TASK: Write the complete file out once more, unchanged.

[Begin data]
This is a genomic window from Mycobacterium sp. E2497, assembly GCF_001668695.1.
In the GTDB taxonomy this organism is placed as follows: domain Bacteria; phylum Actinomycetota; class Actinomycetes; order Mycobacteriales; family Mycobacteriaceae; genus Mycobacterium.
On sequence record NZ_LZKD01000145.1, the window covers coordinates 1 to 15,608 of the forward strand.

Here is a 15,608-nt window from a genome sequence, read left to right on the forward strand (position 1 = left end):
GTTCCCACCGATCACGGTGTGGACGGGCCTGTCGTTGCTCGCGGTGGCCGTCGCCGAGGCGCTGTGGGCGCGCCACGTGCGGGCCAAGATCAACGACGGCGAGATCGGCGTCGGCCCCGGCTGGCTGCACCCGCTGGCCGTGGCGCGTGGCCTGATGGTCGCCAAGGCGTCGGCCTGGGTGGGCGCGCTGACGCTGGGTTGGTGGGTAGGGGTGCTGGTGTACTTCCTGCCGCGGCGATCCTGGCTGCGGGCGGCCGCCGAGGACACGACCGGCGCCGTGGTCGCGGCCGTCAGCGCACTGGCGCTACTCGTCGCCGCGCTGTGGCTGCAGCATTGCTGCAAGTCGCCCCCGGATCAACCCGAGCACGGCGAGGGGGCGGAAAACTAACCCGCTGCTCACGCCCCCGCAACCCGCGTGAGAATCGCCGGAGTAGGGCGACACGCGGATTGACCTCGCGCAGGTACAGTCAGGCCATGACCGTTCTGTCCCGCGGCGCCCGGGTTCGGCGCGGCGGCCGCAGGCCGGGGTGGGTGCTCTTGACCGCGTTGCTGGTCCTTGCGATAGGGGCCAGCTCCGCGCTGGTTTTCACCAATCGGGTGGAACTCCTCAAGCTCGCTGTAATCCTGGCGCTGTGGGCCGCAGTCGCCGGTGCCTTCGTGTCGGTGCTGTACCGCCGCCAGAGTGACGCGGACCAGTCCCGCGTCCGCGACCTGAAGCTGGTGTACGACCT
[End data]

This is a genomic window from Mycobacterium sp. E2497, assembly GCF_001668695.1.
In the GTDB taxonomy this organism is placed as follows: domain Bacteria; phylum Actinomycetota; class Actinomycetes; order Mycobacteriales; family Mycobacteriaceae; genus Mycobacterium.
On sequence record NZ_LZKD01000145.1, the window covers coordinates 1 to 15,608 of the forward strand.

Here is a 15,608-nt window from a genome sequence, read left to right on the forward strand (position 1 = left end):
GTTCCCACCGATCACGGTGTGGACGGGCCTGTCGTTGCTCGCGGTGGCCGTCGCCGAGGCGCTGTGGGCGCGCCACGTGCGGGCCAAGATCAACGACGGCGAGATCGGCGTCGGCCCCGGCTGGCTGCACCCGCTGGCCGTGGCGCGTGGCCTGATGGTCGCCAAGGCGTCGGCCTGGGTGGGCGCGCTGACGCTGGGTTGGTGGGTAGGGGTGCTGGTGTACTTCCTGCCGCGGCGATCCTGGCTGCGGGCGGCCGCCGAGGACACGACCGGCGCCGTGGTCGCGGCCGTCAGCGCACTGGCGCTACTCGTCGCCGCGCTGTGGCTGCAGCATTGCTGCAAGTCGCCCCCGGATCAACCCGAGCACGGCGAGGGGGCGGAAAACTAACCCGCTGCTCACGCCCCCGCAACCCGCGTGAGAATCGCCGGAGTAGGGCGACACGCGGATTGACCTCGCGCAGGTACAGTCAGGCCATGACCGTTCTGTCCCGCGGCGCCCGGGTTCGGCGCGGCGGCCGCAGGCCGGGGTGGGTGCTCTTGACCGCGTTGCTGGTCCTTGCGATAGGGGCCAGCTCCGCGCTGGTTTTCACCAATCGGGTGGAACTCCTCAAGCTCGCTGTAATCCTGGCGCTGTGGGCCGCAGTCGCCGGTGCCTTCGTGTCGGTGCTGTACCGCCGCCAGAGTGACGCGGACCAGTCCCGCGTCCGCGACCTGAAGCTGGTGTACGACCT